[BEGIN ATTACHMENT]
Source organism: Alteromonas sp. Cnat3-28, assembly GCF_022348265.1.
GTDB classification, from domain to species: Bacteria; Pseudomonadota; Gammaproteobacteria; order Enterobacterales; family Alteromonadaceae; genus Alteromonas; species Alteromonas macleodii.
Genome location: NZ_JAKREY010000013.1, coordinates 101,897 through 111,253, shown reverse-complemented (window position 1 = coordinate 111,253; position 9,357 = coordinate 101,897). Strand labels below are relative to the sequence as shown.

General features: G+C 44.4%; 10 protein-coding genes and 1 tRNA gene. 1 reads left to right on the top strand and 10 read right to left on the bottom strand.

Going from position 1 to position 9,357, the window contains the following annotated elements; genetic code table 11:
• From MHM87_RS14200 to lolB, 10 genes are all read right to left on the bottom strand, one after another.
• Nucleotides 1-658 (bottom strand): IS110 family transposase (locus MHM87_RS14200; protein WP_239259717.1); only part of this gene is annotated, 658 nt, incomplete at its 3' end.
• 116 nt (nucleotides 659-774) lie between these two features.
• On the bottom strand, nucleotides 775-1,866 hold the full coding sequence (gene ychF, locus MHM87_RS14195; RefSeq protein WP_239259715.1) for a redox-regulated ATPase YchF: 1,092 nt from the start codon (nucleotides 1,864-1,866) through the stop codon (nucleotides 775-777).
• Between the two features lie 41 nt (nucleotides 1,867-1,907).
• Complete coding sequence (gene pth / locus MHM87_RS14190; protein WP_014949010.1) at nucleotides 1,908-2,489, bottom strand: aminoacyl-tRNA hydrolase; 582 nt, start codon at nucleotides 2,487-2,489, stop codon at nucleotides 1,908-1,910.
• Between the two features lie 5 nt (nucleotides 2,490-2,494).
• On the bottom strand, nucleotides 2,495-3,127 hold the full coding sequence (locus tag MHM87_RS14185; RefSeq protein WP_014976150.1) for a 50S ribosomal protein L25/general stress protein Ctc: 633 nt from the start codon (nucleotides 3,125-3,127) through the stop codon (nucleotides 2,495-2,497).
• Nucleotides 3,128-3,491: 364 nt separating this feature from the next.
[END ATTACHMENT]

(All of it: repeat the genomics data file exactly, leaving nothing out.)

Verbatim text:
Source organism: Alteromonas sp. Cnat3-28, assembly GCF_022348265.1.
GTDB classification, from domain to species: Bacteria; Pseudomonadota; Gammaproteobacteria; order Enterobacterales; family Alteromonadaceae; genus Alteromonas; species Alteromonas macleodii.
Genome location: NZ_JAKREY010000013.1, coordinates 101,897 through 111,253, shown reverse-complemented (window position 1 = coordinate 111,253; position 9,357 = coordinate 101,897). Strand labels below are relative to the sequence as shown.

General features: G+C 44.4%; 10 protein-coding genes and 1 tRNA gene. 1 reads left to right on the top strand and 10 read right to left on the bottom strand.

Going from position 1 to position 9,357, the window contains the following annotated elements; genetic code table 11:
• From MHM87_RS14200 to lolB, 10 genes are all read right to left on the bottom strand, one after another.
• Nucleotides 1-658 (bottom strand): IS110 family transposase (locus MHM87_RS14200; protein WP_239259717.1); only part of this gene is annotated, 658 nt, incomplete at its 3' end.
• 116 nt (nucleotides 659-774) lie between these two features.
• On the bottom strand, nucleotides 775-1,866 hold the full coding sequence (gene ychF, locus MHM87_RS14195; RefSeq protein WP_239259715.1) for a redox-regulated ATPase YchF: 1,092 nt from the start codon (nucleotides 1,864-1,866) through the stop codon (nucleotides 775-777).
• Between the two features lie 41 nt (nucleotides 1,867-1,907).
• Complete coding sequence (gene pth / locus MHM87_RS14190; protein WP_014949010.1) at nucleotides 1,908-2,489, bottom strand: aminoacyl-tRNA hydrolase; 582 nt, start codon at nucleotides 2,487-2,489, stop codon at nucleotides 1,908-1,910.
• Between the two features lie 5 nt (nucleotides 2,490-2,494).
• On the bottom strand, nucleotides 2,495-3,127 hold the full coding sequence (locus tag MHM87_RS14185; RefSeq protein WP_014976150.1) for a 50S ribosomal protein L25/general stress protein Ctc: 633 nt from the start codon (nucleotides 3,125-3,127) through the stop codon (nucleotides 2,495-2,497).
• Nucleotides 3,128-3,491: 364 nt separating this feature from the next.